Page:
The progression-free survival (PFS) and overall survival (OS) times were calculated from the date of histological diagnosis to the date of disease progression and mortality by any cause, respectively. We applied receiver operating characteristic (ROC) curve analysis to determine ideal cut-off values to predict poor prognosis for the following continuous variables: age, tumor diameter, carcinoembryonic antigen (CEA), cancer antigen 19-9 (CA19-9), NLR, PLR, PNI and CONUT score. The association of each clinico-pathological parameter (age, gender, tumor diameter, disease stage (UICC7th), first-line chemotherapy, NLR, PLR, PNI, mGPS and CONUT score) with PFS and OS time was investigated. Survival analysis was performed using the Kaplan-Meier method with log-rank tests in univariate analysis. Multivariate Cox regression analysis was performed to determine the effect of clinico-pathological variables on survival time. The data were analyzed using EZR (Saitama Medical Center, Jichi Medical University, Saitama, Japan), a graphical user interface for R (The R Foundation for Statistical Computing, version 3.2.1) that was a modified version of the R commander (version 2.1–7). Differences with a P-value <0.05 were considered statistically significant (14). This study was approved by the Institutional Review Board of Fukushima Medical University.

Results

We included 72 PDAC patients who met the inclusion criteria described above in the analysis. The characteristics and laboratory data of the 72 patients are shown in Table I. The median PFS and OS was 117 days (range, 10–781 days) and 244 days (range, 43–781 days), respectively.

Table I.

Patient characteristics.

Table I.

Patient characteristics.

CategoryValue
Age, yearsa63 (42–85)
Sexb
  Male40 (55.6%)
  Female32 (44.4%)
Tumor diameter, mma30 (7–106)
Stageb
  Locally advanced20 (27.8%)
  Metastatic52 (72.2%)
First-line regimenb
  GEM + nab-PTX16 (22.2%)
  FOLFIRINOX10 (13.9%)
  GEM44 (61.1%)
  S-12 (2.8%)
CEA (ng/ml)a4.2 (1.2–1738.0)
CA19-9 (U/ml)a1326.1 (0.3–603000.2)
NLRa3.2 (1.2–11.6)
PLRa175.0 (63.9–547.1)
PNIa45.5 (32.4–60.7)
mGPSb
  052 (72.2%)
  111 (15.3%)
  29 (12.5%)
CONUT scoreb
  0–118 (27.3%)
  2–439 (59.1%)
  5–88 (12.1%)
  8<1 (1.5%)

a Data presented as the mean (range)

b Data presented as the number of patients (%). GEM, gemcitabine; nab-PTX, nab-paclitaxel; CEA, carcinoembryonic antigen; CA19-9, cancer antigen 19-9; NLR, neutrophil-to-lymphocyte ratio; PLR, platelet-to-lymphocyte ratio; PNI, prognostic nutritional index; mGPS, modified Glasgow prognostic score; CONUT, controlling nutritional status.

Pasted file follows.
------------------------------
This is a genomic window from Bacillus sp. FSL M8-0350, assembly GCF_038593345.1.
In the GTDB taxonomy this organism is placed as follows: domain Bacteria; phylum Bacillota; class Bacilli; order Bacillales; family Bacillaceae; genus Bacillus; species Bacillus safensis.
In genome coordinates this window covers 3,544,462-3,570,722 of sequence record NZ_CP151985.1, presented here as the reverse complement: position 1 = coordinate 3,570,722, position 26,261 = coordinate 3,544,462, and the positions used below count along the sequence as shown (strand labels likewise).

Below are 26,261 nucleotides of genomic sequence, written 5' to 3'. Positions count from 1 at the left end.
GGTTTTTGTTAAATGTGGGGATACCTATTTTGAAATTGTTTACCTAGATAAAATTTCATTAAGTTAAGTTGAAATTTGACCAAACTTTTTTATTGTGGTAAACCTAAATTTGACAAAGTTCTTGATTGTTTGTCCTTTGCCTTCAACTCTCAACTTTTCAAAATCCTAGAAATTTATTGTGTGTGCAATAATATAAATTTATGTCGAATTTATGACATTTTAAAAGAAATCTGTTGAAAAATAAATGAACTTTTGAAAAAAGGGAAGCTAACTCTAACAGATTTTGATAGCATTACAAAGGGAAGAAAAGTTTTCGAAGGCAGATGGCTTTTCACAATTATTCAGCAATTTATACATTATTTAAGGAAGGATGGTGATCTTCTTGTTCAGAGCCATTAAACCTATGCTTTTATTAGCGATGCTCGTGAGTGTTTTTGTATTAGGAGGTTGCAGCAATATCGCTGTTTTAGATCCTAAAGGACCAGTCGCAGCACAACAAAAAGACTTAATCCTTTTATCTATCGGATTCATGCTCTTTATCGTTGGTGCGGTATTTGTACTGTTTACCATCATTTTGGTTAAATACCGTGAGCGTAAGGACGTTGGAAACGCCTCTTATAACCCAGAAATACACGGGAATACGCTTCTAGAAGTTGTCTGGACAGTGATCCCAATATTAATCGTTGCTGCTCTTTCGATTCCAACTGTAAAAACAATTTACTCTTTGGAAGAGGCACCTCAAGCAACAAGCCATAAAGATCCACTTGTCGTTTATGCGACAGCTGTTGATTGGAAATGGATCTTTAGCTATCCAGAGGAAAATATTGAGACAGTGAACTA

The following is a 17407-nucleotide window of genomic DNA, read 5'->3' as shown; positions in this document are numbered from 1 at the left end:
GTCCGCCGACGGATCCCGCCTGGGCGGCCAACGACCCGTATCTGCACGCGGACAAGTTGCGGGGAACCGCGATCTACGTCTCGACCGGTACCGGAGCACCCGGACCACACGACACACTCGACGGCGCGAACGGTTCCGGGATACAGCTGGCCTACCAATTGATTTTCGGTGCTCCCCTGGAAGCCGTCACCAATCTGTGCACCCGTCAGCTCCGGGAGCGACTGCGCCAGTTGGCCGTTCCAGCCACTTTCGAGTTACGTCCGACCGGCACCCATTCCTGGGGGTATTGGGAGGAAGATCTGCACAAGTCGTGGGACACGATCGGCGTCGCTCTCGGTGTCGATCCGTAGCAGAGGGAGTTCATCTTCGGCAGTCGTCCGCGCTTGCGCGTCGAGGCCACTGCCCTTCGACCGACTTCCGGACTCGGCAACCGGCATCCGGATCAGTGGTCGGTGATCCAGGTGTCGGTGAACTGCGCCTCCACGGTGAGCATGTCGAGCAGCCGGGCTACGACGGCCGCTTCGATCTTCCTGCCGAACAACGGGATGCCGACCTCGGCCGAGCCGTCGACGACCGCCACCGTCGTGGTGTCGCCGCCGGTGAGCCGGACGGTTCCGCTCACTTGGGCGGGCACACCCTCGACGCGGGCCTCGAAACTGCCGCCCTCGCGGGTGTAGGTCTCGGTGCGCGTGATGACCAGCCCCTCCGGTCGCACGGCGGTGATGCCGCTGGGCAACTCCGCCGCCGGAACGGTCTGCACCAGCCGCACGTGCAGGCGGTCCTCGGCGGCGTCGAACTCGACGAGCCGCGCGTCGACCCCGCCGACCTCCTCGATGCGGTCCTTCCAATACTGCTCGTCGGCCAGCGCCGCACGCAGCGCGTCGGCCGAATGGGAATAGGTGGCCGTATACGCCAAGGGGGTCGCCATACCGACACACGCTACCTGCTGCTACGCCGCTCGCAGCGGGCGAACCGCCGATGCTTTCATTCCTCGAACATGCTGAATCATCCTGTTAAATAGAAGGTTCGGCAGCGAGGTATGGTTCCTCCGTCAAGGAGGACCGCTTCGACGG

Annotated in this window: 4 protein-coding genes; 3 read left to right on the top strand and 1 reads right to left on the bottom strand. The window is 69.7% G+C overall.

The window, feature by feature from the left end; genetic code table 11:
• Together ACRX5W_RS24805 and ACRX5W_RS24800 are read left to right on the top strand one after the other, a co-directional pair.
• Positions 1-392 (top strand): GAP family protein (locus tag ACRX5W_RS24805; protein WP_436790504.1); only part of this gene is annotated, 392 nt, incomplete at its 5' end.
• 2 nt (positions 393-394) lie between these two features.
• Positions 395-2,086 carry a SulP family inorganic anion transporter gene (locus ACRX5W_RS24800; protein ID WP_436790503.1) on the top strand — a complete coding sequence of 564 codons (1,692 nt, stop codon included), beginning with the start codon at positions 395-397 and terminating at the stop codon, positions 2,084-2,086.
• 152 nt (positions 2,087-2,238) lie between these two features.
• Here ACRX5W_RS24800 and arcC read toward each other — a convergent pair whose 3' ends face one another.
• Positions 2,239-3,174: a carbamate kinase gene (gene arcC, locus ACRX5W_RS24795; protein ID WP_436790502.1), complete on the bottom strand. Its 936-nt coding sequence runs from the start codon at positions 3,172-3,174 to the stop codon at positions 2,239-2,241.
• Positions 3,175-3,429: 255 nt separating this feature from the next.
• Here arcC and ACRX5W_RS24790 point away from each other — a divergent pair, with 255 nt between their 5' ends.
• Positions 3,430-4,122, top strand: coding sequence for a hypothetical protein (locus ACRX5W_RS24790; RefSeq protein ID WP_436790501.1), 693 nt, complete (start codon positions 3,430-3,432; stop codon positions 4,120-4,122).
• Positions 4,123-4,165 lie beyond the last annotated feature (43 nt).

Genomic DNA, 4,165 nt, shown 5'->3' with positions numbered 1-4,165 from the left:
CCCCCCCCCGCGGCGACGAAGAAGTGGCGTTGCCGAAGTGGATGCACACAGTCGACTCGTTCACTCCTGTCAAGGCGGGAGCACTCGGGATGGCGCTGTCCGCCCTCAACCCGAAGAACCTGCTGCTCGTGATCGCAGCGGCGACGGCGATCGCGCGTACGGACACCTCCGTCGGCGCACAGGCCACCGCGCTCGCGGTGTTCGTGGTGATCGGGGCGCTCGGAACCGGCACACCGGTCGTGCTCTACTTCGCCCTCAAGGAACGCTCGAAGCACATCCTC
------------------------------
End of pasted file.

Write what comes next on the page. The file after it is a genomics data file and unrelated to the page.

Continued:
We calculated the cut-off value of continuous variables that predicted the median OS (244 days) using ROC analysis. The cut-off value of laboratory data and inflammatory markers are shown in Table II.

Table II.

Diagnostic yield of each marker at the optimal cut-off values.

Table II.

Diagnostic yield of each marker at the optimal cut-off values.

VariableCut-off valueSensitivitySpecificityAccuracy
Age, years<6452.863.955.0
Size, mm<2841.766.753.2
CEA, ng/ml<5.063.944.449.5
CA19-9, U/ml<177261.150.052.0
NLR<4.075.055.663.3
PLR<182.063.958.360.1
PNI≥45.263.955.654.2
CONUT score<370.643.861.7

[i] CEA, carcinoembryonic antigen; CA19-9, cancer antigen 19-9; NLR, neutrophil-to-lymphocyte ratio; PLR, platelet-to-lymphocyte ratio; PNI, prognostic nutritional index; mGPS, modified Glasgow prognostic score; CONUT, controlling nutritional status.

Univariate analysis of PFS showed that disease stage (locally advanced vs. metastatic, P<0.001), first-line chemotherapy regimen (combination therapy vs. monotherapy, P<0.001), CEA (<5.0 vs. ≥5.0 ng/ml, P=0.043), NLR (<4.0 vs. ≥4.0, P<0.001), PLR (182.0< vs. ≥182.0, P=0.044), mGPS (0, 1 vs. 2, P<0.001) and CONUT score (3< vs. ≥3, P=0.034) were related to PFS. Among them, stage (P=0.036), first-line chemotherapy regimen (P<0.001), CEA (P=0.024), NLR (P<0.001) and mGPS (P=0.005) were independent prognostic factors for PFS in multivariate analysis (Table III).

Table III.

Univariate and multivariate analyses to detect independent prognostic factors for PFS.

Table III.

Univariate and multivariate analyses to detect independent prognostic factors for PFS.

UnivariateMultivariate


VariableNo.Median survival, daysP-valueHR (95% CI)P-value
Age, years 0.302
  <6432136
  ≥6440108
Sex 0.625
  Male40123
  Female32118
Diameter, mm 0.465
  <2827134
  ≥2845117
Stage <0.0012.36 (1.06–5.06)0.036
  Locally advanced20244
  Metastatic5294
First-line regimen <0.0010.25 (0.12–0.53)<0.001
  Combination therapy24244
  Monotherapy4892
CEA, ng/ml 0.0432.24 (1.11–4.53)0.024
  <5.043136
  ≥5.029115
CA19-9, U/ml 0.1060.89 (0.42–1.88)0.765
  <1,77240147
  ≥1,77232108
NLR <0.0016.93 (2.77–17.35)<0.001
  <4.043203
  ≥4.02977
PLR 0.0440.47 (0.22–1.00)0.050
  <182.038156
  ≥182.03492
PNI 0.1131.09 (0.55–2.18)0.807
  <45.239112
  ≥45.233126